I was confused. I know it’s hunting season, but what’s that got to do with a gaming room? I honestly had no frame of reference. He said, a gaming room is where people go to gamble. Today it didn’t work out so well for them.  I guess you could say thy lost.” In providing more details, he said, “I was surprised when I saw them, but their arrival caught my attention. The police officers were were transported here in two ambulances. Out of each ambulance came eight policemen in swat-team uniforms. They were heavily protected and carrying weapons.  I guess they were expecting a violent response. It all seemed to go peacefully, but they rounded up a lot of people.


Wouldn’t you know it? After being warned by my daughter to avoid Craigslist, I could have been rounded up and provided my Miranda Rights. Trust me, when it comes to remaining silent, I’m already toast. I don’t have the good sense to keep my mouth shut. Frankly, I felt a little relieved when I made it back to my car and headed to the grocery store.  Though I have to tell you I dreaded the thought of buying groceries.


So what did the mega-H.E.B. where I headed next and the place I was leaving have in common? Obviously both represented a contrast in socio-economic conditions and neighborhood profile. Yet the thing they shared is that both represented dangerous conditions. When you put too many people in a building, require that they push around oversize grocery baskets and have to negotiate standing in line to enter the correct code to place a price sticker on your produce, things could go haywire quickly.


I’ve never driven a dually pickup, but as I pushed my grocery basket through narrow aisles crowed with way too many people, I felt like I was attempting to park a pickup truck with dual rear wheels in a parking garage in downtown Houston. It was not a feel good experience. However, I tried to make the best of it. Why not talk to people and attempt to be engaging. I even made one woman laugh.


Actually, the woman and I almost ran our oversized baskets into one another. She corrected by turning her basket to her right while I did the same thing by turning my grocery basket to the left. Guess what? A head on collision was a short distance away. We both reacted immediately and duplicated the error of our ways. She quickly steered her basket to her left and I steer my to my right. You got it. We where destined to collide.


At this point, I normally would have asked: “Would you like to dance?”  Fortunately no one has ever taken me up on that invitation.  I don’t know how to dance.  Instead of saying that, I threw both of my hands into the air and pronounced: “Please run over me. Get me out of my misery!” She laughed heartedly.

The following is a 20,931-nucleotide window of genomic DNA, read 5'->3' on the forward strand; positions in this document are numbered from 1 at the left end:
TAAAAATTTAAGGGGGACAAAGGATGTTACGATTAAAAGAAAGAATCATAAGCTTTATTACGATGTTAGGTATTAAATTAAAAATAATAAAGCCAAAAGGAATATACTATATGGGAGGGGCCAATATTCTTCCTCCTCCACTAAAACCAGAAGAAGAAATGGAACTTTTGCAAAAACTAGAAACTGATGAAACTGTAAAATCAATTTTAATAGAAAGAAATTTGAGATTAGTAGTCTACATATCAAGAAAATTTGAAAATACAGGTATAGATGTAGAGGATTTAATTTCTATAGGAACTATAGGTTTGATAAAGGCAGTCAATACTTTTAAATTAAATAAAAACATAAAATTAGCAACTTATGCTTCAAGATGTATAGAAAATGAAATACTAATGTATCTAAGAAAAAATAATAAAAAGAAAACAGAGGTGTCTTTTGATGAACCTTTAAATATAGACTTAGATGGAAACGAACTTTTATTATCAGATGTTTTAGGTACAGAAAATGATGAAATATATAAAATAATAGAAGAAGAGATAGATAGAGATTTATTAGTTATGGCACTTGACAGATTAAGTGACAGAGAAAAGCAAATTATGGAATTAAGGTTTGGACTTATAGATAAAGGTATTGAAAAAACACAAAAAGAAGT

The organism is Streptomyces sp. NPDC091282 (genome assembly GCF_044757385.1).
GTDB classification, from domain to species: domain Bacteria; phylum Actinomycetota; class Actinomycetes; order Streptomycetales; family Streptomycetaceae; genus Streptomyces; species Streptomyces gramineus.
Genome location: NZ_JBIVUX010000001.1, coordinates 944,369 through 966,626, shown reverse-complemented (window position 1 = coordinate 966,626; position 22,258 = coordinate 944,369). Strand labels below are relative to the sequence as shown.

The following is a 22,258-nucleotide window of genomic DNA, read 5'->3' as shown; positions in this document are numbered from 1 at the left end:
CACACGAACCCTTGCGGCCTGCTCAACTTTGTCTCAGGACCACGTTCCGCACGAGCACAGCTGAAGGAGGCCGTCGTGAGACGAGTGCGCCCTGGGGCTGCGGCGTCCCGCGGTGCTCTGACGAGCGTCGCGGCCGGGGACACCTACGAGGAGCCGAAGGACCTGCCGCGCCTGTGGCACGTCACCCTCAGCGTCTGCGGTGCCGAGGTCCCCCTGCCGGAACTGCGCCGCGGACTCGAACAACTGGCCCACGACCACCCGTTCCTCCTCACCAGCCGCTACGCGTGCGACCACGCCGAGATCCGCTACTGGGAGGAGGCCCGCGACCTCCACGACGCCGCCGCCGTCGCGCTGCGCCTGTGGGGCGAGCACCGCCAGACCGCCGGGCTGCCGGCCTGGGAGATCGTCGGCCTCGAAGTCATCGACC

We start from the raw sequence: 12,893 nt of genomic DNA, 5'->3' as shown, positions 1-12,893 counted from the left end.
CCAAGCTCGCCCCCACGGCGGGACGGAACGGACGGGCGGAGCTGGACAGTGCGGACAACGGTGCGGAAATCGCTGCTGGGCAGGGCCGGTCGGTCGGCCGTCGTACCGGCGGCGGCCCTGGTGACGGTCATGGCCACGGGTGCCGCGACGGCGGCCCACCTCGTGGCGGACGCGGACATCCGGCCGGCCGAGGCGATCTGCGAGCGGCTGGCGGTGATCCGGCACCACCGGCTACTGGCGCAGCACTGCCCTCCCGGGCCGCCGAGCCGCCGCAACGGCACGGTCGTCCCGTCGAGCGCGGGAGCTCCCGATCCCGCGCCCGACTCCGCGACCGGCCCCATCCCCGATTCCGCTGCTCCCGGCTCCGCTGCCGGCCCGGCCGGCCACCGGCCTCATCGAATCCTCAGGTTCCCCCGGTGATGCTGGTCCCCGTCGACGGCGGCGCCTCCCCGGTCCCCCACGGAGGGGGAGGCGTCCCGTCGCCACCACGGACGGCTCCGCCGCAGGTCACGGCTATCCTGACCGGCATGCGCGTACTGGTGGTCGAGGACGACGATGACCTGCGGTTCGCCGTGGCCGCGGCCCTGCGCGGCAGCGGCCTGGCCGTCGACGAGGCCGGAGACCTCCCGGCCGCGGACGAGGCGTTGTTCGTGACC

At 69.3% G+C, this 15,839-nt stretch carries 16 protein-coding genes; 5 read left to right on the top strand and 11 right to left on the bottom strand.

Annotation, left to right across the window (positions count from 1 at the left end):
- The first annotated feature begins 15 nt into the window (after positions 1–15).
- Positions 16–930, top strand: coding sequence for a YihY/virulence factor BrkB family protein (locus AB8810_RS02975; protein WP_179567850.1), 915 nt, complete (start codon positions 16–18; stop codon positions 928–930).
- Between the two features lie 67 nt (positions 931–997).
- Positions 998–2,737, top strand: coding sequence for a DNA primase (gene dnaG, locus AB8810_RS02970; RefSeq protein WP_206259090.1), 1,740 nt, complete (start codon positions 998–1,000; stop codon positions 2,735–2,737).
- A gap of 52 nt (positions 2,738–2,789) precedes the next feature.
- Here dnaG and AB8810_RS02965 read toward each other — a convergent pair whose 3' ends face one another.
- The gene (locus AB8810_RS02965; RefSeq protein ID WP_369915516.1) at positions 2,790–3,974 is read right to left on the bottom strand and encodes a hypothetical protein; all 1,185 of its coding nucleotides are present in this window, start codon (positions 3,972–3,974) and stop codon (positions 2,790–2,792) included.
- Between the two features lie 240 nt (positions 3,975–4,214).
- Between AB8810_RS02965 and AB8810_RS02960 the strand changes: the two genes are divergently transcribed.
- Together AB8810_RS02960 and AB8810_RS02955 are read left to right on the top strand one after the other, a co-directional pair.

Did I mention that it took 2 ½ hours to buy groceries?   I couldn’t even go home and complain about it. When the General left town a week earlier and handed me the grocery list, she did so with a word of warning. She said: “Don’t wait until Tuesday or Wednesday to buy groceries. You’ll be sorry if you do.” She was right. She is always right. At least, that’s her story and she’s sticking to it.


If I live to be a hundred and I’m well on my way, I will refuse any future request to purchase three different kinds of mushrooms at the grocery store. I don’t know anything about mushrooms and I had to find a store employee to help me figure out what I needed based on the list I was given. When it comes to shallots, I had to ask a total stranger shopping to my right if she could tell me where to find shallots. She said, “That’s what I’m look for as well.” I breathed a sigh of relief. She appeared to know what she was looking to find. I had no idea.


As it turned out, the lady looking for shallots didn’t know either.  She picked up something proclaiming she thought it was a shallot. She went to ask an employee.  As it turned out, it wasn’t a shallot, it was an onion.  The employee directed us to the shallots. They were located an aisle away.


I was greatly relieved “to get out of Dodge” when I left the grocery store. It may have been one of the worst uses of vacation time I’ve ever experienced. Did I mention, “I’m done with buying groceries?” By the way, the  use of “Dodge” was a reference to the near miss with the grocery basket.  It was a dangerous neighborhood.


All My Best!